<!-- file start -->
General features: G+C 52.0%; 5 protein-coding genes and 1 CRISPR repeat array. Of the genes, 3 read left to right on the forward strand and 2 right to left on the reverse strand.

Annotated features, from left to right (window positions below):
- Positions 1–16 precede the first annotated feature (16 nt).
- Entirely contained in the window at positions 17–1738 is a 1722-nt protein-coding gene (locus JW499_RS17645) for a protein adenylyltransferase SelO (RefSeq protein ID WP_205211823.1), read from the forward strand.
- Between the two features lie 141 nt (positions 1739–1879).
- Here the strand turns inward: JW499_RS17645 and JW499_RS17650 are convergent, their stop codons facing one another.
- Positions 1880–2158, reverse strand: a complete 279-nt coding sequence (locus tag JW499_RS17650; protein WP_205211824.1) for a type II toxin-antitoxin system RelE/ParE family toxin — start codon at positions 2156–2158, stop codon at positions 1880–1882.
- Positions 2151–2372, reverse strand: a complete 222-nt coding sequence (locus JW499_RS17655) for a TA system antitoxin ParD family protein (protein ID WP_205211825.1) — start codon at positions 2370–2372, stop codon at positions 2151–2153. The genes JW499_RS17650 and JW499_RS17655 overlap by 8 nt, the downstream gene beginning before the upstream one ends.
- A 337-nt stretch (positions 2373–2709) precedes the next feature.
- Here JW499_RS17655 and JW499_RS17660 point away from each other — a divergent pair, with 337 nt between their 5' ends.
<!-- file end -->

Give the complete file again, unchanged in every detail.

General features: G+C 52.0%; 5 protein-coding genes and 1 CRISPR repeat array. Of the genes, 3 read left to right on the forward strand and 2 right to left on the reverse strand.

Annotated features, from left to right (window positions below):
- Positions 1–16 precede the first annotated feature (16 nt).
- Entirely contained in the window at positions 17–1738 is a 1722-nt protein-coding gene (locus JW499_RS17645) for a protein adenylyltransferase SelO (RefSeq protein ID WP_205211823.1), read from the forward strand.
- Between the two features lie 141 nt (positions 1739–1879).
- Here the strand turns inward: JW499_RS17645 and JW499_RS17650 are convergent, their stop codons facing one another.
- Positions 1880–2158, reverse strand: a complete 279-nt coding sequence (locus tag JW499_RS17650; protein WP_205211824.1) for a type II toxin-antitoxin system RelE/ParE family toxin — start codon at positions 2156–2158, stop codon at positions 1880–1882.
- Positions 2151–2372, reverse strand: a complete 222-nt coding sequence (locus JW499_RS17655) for a TA system antitoxin ParD family protein (protein ID WP_205211825.1) — start codon at positions 2370–2372, stop codon at positions 2151–2153. The genes JW499_RS17650 and JW499_RS17655 overlap by 8 nt, the downstream gene beginning before the upstream one ends.
- A 337-nt stretch (positions 2373–2709) precedes the next feature.
- Here JW499_RS17655 and JW499_RS17660 point away from each other — a divergent pair, with 337 nt between their 5' ends.